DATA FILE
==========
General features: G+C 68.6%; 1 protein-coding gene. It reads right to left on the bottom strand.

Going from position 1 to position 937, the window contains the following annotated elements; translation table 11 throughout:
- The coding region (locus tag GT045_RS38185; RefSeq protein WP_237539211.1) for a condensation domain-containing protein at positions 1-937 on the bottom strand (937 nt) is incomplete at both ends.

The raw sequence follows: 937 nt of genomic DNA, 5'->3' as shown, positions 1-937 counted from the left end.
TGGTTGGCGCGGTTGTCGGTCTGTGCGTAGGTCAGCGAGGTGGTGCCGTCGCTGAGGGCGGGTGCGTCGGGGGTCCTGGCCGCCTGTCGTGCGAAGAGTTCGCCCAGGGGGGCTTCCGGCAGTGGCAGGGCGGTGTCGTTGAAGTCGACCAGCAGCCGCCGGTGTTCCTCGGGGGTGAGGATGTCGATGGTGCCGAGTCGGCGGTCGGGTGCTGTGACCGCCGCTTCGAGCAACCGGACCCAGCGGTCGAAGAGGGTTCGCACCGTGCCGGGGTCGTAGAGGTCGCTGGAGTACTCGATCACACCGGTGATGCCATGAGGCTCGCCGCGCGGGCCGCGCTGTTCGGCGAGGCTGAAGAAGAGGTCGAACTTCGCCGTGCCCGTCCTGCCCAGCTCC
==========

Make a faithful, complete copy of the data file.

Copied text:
General features: G+C 68.6%; 1 protein-coding gene. It reads right to left on the bottom strand.

Going from position 1 to position 937, the window contains the following annotated elements; translation table 11 throughout:
- The coding region (locus tag GT045_RS38185; RefSeq protein WP_237539211.1) for a condensation domain-containing protein at positions 1-937 on the bottom strand (937 nt) is incomplete at both ends.

The raw sequence follows: 937 nt of genomic DNA, 5'->3' as shown, positions 1-937 counted from the left end.
TGGTTGGCGCGGTTGTCGGTCTGTGCGTAGGTCAGCGAGGTGGTGCCGTCGCTGAGGGCGGGTGCGTCGGGGGTCCTGGCCGCCTGTCGTGCGAAGAGTTCGCCCAGGGGGGCTTCCGGCAGTGGCAGGGCGGTGTCGTTGAAGTCGACCAGCAGCCGCCGGTGTTCCTCGGGGGTGAGGATGTCGATGGTGCCGAGTCGGCGGTCGGGTGCTGTGACCGCCGCTTCGAGCAACCGGACCCAGCGGTCGAAGAGGGTTCGCACCGTGCCGGGGTCGTAGAGGTCGCTGGAGTACTCGATCACACCGGTGATGCCATGAGGCTCGCCGCGCGGGCCGCGCTGTTCGGCGAGGCTGAAGAAGAGGTCGAACTTCGCCGTGCCCGTCCTGCCCAGCTCC